In July, 43 agricultural workers were arrested in Hawaii.

In August, federal officials arrested 59 people working at a parachute plant in North Carolina. Also in August, ICE agents arrested 42 undocumented people working at the Dulles airport.

Later in August, over 350 workers were arrested in a workplace raid in Laurel, Mississippi.

Thus far in September, there has been an increasing number of raids. In early September, federal agents raided a bakery in Palm Springs, arresting 53 workers. Another September raid netted 65 arrests at a candle plant in Arizona. In Chicago, federal agents swooped in by helicopter and arrested 21 people.

In the last week, federal agents raided a house in Hercules, California, arresting 21 undocumented workers, and raided a hotel in Maui, arresting another 21.

The U.S. Catholic Bishops, no leftist group, condemned the raids in September, saying, "The humanitarian costs of these raids are immeasurable and unacceptable in a civilized society."

What the hell is going on? How many working mothers and fathers and children must be sacrificed in this election-year war?

Does the US feel so vulnerable that we really need to declare war on unarmed working mothers and conduct paramilitary raids on bakeries, candle shops and meatpacking plants in order to feel safe?

The militarized war on unarmed immigrant mothers, fathers and children is expected to continue until at least after the November elections. By then, thousands more will be arrested and deported. After the election, the new Congress and the new administration will certainly turn their attention to substantive immigration reform. The high-profile war on unarmed working mothers will likely slow down a little. Mothers, fathers and children will go back to work. The butcher, the baker and the candlestick maker will be back in business and the shame will continue.


Bill is a human rights attorney and law professor at Loyola University New Orleans. Bill and others at Loyola are helping the Catholic Legal Immigration Network represent dozens of mothers arrested in Laurel, Mississippi. Bill can be e-mailed at Quigley77@gmail.com

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Is 'Taking it to the Streets' Worth it?"

Is 'Taking it to the Streets' Worth the

Bruises, Tear Gas and Arrests?

By Mark Engler, AlterNet

Posted on September 29, 2008, Printed on September 29, 2008


Nine years after the World Trade Organization came to

Seattle, a new feature film sets out to dramatize the

historic protests that the institution's meetings

provoked. The issue that "Battle in Seattle" filmmaker

Stuart Townsend seeks to raise, as he recently stated,

is "(what it takes) to create real and meaningful change."

The question is notoriously difficult. In the film,

characters like Martin Henderson's Jay, a veteran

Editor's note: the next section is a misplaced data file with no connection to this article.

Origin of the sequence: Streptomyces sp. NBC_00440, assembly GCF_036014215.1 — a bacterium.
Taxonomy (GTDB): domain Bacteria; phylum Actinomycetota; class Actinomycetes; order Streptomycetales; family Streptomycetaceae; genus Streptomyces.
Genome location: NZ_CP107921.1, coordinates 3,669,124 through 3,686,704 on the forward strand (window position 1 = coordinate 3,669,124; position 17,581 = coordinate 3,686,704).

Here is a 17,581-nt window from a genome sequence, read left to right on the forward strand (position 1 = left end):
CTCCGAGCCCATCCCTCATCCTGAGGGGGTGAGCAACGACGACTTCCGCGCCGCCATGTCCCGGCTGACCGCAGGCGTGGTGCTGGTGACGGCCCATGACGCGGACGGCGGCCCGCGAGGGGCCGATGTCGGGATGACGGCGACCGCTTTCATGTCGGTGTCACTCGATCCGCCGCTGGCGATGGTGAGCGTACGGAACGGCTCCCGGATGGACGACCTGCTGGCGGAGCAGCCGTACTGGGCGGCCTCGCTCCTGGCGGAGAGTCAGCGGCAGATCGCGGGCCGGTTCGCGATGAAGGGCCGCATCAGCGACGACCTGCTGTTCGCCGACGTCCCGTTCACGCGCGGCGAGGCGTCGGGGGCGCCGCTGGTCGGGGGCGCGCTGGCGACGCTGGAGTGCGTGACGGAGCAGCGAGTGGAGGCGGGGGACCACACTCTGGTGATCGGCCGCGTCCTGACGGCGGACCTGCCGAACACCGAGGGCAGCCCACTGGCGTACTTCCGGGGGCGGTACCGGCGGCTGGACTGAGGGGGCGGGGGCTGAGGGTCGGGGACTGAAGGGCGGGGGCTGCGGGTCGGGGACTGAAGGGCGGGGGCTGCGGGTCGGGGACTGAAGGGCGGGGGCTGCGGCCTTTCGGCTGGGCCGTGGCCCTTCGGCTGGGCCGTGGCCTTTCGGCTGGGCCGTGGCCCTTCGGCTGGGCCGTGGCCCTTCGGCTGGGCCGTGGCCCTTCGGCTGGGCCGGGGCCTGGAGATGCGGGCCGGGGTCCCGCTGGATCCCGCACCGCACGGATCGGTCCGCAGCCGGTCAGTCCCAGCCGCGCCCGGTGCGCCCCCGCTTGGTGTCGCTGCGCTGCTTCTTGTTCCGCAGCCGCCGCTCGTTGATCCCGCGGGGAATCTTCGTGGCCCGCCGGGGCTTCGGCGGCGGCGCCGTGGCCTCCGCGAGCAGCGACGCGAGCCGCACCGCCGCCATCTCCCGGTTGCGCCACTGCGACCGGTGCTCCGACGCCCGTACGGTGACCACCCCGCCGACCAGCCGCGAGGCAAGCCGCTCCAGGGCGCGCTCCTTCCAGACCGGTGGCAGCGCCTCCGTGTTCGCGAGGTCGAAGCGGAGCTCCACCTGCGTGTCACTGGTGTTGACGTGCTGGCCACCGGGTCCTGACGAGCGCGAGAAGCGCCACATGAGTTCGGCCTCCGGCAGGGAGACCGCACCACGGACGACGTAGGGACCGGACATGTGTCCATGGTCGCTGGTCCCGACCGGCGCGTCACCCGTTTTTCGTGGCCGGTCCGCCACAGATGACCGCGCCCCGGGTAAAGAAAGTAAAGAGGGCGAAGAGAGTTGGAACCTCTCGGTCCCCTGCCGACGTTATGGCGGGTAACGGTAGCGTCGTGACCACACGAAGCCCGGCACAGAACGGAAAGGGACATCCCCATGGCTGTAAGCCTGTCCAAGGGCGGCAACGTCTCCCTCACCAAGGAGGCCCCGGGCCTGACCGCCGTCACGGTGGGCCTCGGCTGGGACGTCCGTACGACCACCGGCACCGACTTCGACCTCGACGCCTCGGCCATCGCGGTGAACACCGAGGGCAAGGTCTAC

environmental campaigner driven by a tragedy

experienced on a past logging campaign, and Michelle

Rodriguez's Lou, a hard-bitten animal rights activist,

debate the effectiveness of protest. Even as they take

to Seattle's streets, staring down armor-clad cops

(Woody Harrelson, Channing Tatum) commanded by a

tormented and indecisive mayor (Ray Liotta), they

wonder whether their actions can have an impact.

Generally speaking, the response of many Americans is

to dismiss protests out of hand, arguing that

demonstrators are just blowing off steam and won't make

a difference. But if any case can be held as a

counter-example, Seattle is it.

The 1999 mobilization against the World Trade

Organization has never been free from criticism. As

Andre 3000's character in the movie quips, even the

label "Battle in Seattle" makes the protests sound less

like a serious political event and more "like a monster

truck rally." While the demonstrations were still

playing out and police were busy arresting some 600

people, New York Times columnist Thomas Friedman issued

his now-famous edict stating that deluded activists

were just "looking for their 1960s fix." This type of

disregard has continued with the release of the film. A

review in the Seattle Weekly dismissively asked,

"Remind me again what those demonstrations against the

WTO actually accomplished."

While cynicism comes cheap, those concerned about

global poverty, sweatshop labor, outsourced jobs and

threats to the environment can witness remarkable

changes on the international scene. Today, trade talks

at the WTO are in shambles, sister institutions such as

the World Bank and International Monetary Fund are now

shriveled versions of their once-imposing selves, and

the ideology of neoliberal corporate globalization is

under intense fire, with mainstream economists

defecting from its ranks and entire regions such as

Latin America in outright revolt. As global justice

advocates have long argued, the forces that created

these changes "did not start in Seattle." Yet few trade

observers would deny that the week of protest late in

the last millennium marked a critical turning point.

What Happened in Seattle?

"Battle in Seattle" accurately depicts the mainstream

media as being overwhelmingly focused on the smashed